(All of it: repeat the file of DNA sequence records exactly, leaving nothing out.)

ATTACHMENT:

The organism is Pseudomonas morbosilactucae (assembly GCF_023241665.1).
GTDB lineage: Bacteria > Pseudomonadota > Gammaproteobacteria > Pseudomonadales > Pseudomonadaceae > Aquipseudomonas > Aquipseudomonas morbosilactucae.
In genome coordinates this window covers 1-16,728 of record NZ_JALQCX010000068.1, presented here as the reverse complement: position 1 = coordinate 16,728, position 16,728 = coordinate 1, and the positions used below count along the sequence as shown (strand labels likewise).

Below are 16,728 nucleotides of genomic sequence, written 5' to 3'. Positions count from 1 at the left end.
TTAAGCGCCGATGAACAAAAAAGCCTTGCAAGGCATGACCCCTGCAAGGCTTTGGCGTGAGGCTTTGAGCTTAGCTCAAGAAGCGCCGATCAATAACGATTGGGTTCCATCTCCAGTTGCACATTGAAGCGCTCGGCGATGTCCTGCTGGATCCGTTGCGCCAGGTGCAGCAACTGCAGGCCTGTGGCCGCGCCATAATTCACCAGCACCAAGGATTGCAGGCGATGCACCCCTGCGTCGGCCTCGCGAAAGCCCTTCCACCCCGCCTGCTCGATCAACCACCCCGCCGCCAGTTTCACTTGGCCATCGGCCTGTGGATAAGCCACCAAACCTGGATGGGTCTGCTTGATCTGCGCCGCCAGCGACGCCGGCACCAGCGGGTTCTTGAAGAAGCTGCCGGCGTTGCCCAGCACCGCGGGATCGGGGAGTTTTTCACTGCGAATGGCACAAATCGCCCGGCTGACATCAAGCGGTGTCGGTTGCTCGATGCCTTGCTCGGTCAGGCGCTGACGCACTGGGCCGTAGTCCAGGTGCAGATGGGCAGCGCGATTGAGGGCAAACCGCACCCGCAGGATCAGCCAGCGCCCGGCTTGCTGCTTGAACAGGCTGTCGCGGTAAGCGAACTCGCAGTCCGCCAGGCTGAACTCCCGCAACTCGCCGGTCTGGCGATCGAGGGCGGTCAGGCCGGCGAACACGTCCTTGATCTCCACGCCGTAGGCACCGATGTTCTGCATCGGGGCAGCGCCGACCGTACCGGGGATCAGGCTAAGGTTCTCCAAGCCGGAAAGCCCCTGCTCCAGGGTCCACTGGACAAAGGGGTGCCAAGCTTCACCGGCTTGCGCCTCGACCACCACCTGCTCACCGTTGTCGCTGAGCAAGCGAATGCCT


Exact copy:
The organism is Pseudomonas morbosilactucae (assembly GCF_023241665.1).
GTDB lineage: Bacteria > Pseudomonadota > Gammaproteobacteria > Pseudomonadales > Pseudomonadaceae > Aquipseudomonas > Aquipseudomonas morbosilactucae.
In genome coordinates this window covers 1-16,728 of record NZ_JALQCX010000068.1, presented here as the reverse complement: position 1 = coordinate 16,728, position 16,728 = coordinate 1, and the positions used below count along the sequence as shown (strand labels likewise).

Below are 16,728 nucleotides of genomic sequence, written 5' to 3'. Positions count from 1 at the left end.
TTAAGCGCCGATGAACAAAAAAGCCTTGCAAGGCATGACCCCTGCAAGGCTTTGGCGTGAGGCTTTGAGCTTAGCTCAAGAAGCGCCGATCAATAACGATTGGGTTCCATCTCCAGTTGCACATTGAAGCGCTCGGCGATGTCCTGCTGGATCCGTTGCGCCAGGTGCAGCAACTGCAGGCCTGTGGCCGCGCCATAATTCACCAGCACCAAGGATTGCAGGCGATGCACCCCTGCGTCGGCCTCGCGAAAGCCCTTCCACCCCGCCTGCTCGATCAACCACCCCGCCGCCAGTTTCACTTGGCCATCGGCCTGTGGATAAGCCACCAAACCTGGATGGGTCTGCTTGATCTGCGCCGCCAGCGACGCCGGCACCAGCGGGTTCTTGAAGAAGCTGCCGGCGTTGCCCAGCACCGCGGGATCGGGGAGTTTTTCACTGCGAATGGCACAAATCGCCCGGCTGACATCAAGCGGTGTCGGTTGCTCGATGCCTTGCTCGGTCAGGCGCTGACGCACTGGGCCGTAGTCCAGGTGCAGATGGGCAGCGCGATTGAGGGCAAACCGCACCCGCAGGATCAGCCAGCGCCCGGCTTGCTGCTTGAACAGGCTGTCGCGGTAAGCGAACTCGCAGTCCGCCAGGCTGAACTCCCGCAACTCGCCGGTCTGGCGATCGAGGGCGGTCAGGCCGGCGAACACGTCCTTGATCTCCACGCCGTAGGCACCGATGTTCTGCATCGGGGCAGCGCCGACCGTACCGGGGATCAGGCTAAGGTTCTCCAAGCCGGAAAGCCCCTGCTCCAGGGTCCACTGGACAAAGGGGTGCCAAGCTTCACCGGCTTGCGCCTCGACCACCACCTGCTCACCGTTGTCGCTGAGCAAGCGAATGCCT